Clare Skinner ’20 LL.M. Awarded Global Public Service Fellowship

The Australian lawyer will work at UN Women to advance the rights of women and girls by partnering with and supporting a range of community-based regional, state, and international actors.

Headshot of Clare Skinner ’20 LL.M.

After receiving a law degree from the Australian National University in Canberra, Clare Skinner ’20 LL.M. worked as a legal practitioner in Sydney, specializing in commissions of inquiry and working in a range of fact-finding, policy, and legal roles. She came to Columbia Law School to further her expertise in international human rights law and humanitarian law. During her LL.M. year, she was a member of the Human Rights Clinic and completed an externship at Human Rights First. Skinner, who won the Jane Marks Murphy Prize for exceptional interest and proficiency in clinical advocacy, was also a board member of Rightslink and the pro bono Domestic Violence Project.

Why UN Women: “Being at Columbia has given me space to grapple with critiques of human rights work, reflect on best practice, and consider where and how I can contribute. I know I want to do creative, interdisciplinary human rights work that involves partnership with other advocates—including local, community, and regional actors—to address the root causes of conflicts and rights abuses and empower rights holders, which will lead to concrete change. Further, reflecting on my experience, the common theme that emerges is gender justice. I view the Global Public Service Fellowship and a placement at UN Women as the ideal next step in bringing these threads together.”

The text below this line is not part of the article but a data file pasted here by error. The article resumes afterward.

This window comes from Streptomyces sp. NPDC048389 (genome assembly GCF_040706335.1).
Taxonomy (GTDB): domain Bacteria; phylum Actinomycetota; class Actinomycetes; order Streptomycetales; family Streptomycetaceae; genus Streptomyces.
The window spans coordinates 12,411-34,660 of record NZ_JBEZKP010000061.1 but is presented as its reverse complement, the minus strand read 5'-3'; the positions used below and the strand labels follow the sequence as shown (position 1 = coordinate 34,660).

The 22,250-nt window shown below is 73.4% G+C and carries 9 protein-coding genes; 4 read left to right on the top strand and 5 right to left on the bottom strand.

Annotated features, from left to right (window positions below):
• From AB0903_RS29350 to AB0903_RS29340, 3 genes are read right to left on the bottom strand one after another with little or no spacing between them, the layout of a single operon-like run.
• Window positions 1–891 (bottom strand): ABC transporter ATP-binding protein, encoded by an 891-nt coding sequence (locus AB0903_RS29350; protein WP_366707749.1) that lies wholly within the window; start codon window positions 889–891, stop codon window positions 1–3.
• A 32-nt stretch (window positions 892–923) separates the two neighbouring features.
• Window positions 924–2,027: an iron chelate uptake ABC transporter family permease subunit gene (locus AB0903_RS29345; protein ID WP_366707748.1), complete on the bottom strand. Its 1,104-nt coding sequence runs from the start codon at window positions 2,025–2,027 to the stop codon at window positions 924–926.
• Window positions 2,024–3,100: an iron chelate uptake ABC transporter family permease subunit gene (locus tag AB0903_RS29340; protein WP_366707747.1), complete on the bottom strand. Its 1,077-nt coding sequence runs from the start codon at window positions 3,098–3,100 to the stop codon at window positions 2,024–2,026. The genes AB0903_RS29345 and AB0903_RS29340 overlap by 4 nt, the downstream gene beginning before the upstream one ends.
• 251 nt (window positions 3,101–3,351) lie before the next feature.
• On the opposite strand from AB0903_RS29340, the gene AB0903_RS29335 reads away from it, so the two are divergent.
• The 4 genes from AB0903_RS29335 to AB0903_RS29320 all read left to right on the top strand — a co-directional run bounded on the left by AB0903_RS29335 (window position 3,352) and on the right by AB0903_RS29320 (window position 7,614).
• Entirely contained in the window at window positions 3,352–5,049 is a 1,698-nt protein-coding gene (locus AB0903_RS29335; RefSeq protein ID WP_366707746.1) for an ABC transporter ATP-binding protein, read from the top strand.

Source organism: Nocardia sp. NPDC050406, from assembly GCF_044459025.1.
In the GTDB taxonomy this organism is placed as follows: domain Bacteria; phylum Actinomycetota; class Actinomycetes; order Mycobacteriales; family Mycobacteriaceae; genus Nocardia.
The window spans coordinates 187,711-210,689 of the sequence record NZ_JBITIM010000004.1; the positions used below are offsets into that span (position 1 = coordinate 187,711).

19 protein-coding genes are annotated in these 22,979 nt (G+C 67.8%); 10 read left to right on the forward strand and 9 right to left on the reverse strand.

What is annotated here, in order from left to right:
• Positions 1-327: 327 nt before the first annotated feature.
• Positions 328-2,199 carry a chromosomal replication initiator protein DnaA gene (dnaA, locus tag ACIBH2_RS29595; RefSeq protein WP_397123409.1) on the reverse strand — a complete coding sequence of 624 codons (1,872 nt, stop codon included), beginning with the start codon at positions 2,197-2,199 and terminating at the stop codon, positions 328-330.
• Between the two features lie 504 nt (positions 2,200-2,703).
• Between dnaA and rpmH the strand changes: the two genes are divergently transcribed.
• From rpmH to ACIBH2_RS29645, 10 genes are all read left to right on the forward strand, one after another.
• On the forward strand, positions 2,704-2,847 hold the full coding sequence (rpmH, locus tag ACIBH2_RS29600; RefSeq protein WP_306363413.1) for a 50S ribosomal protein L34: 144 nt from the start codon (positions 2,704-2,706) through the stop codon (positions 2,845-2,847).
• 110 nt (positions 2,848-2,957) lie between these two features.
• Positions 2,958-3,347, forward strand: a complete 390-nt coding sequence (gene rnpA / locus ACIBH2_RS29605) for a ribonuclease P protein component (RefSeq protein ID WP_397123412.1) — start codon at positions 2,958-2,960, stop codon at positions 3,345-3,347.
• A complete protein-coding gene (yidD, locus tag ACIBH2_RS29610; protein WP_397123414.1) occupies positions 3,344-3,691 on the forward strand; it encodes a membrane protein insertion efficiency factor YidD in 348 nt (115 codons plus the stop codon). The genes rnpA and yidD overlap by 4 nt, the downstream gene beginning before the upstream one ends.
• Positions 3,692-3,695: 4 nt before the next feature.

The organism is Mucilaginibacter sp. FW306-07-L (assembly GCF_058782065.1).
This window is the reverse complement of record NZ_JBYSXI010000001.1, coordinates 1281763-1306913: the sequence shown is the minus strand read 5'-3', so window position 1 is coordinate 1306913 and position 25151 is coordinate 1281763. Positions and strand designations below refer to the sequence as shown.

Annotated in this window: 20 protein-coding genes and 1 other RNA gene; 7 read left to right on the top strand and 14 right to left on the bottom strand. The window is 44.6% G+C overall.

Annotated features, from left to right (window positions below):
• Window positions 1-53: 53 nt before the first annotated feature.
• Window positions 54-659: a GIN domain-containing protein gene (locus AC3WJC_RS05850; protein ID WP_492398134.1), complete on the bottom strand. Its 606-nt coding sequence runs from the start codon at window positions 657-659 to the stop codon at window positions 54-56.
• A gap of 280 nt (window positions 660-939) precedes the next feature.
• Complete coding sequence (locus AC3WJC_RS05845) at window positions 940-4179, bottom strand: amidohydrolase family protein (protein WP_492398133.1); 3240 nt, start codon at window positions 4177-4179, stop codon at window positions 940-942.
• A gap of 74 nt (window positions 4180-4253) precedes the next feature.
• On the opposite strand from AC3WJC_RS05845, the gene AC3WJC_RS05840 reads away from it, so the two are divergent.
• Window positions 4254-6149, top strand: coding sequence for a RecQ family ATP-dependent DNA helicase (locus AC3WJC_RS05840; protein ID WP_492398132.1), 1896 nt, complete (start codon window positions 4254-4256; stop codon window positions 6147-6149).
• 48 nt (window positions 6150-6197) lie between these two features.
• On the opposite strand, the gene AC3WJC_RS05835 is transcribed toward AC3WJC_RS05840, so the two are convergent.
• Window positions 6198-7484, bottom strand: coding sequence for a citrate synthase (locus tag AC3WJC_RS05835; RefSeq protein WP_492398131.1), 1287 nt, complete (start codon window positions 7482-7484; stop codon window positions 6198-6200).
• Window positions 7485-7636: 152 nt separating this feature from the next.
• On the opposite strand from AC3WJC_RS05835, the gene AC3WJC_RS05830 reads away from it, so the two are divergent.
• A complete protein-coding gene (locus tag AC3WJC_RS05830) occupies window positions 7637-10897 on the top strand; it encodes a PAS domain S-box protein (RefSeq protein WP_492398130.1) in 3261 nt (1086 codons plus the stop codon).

Fellowship Goals: “My work at UN Women will involve a mix of policy, legal advocacy, and capacity building work aimed at ending violence against women and girls. This includes two projects targeting the prevention of violence and improved essential services for survivors, both with a specific Asia-Pacific focus. Accordingly, it will allow me to utilize my interdisciplinary background and experience working on domestic and sexual violence issues but in a novel context of international policy, lawmaking, and development initiatives. My goal is to go from the fellowship into a role at the intersection between human rights, gender justice, and international processes, either within the United Nations system or at an international organization specializing in women’s human rights.”

The Office of Social Justice Initiatives (SJI) guides Columbia Law School students who want to pursue public interest work throughout their academic careers and after graduation. SJI also assists in the process of applying to prestigious postgraduate fellowships. Read about other 2020 fellowship recipients.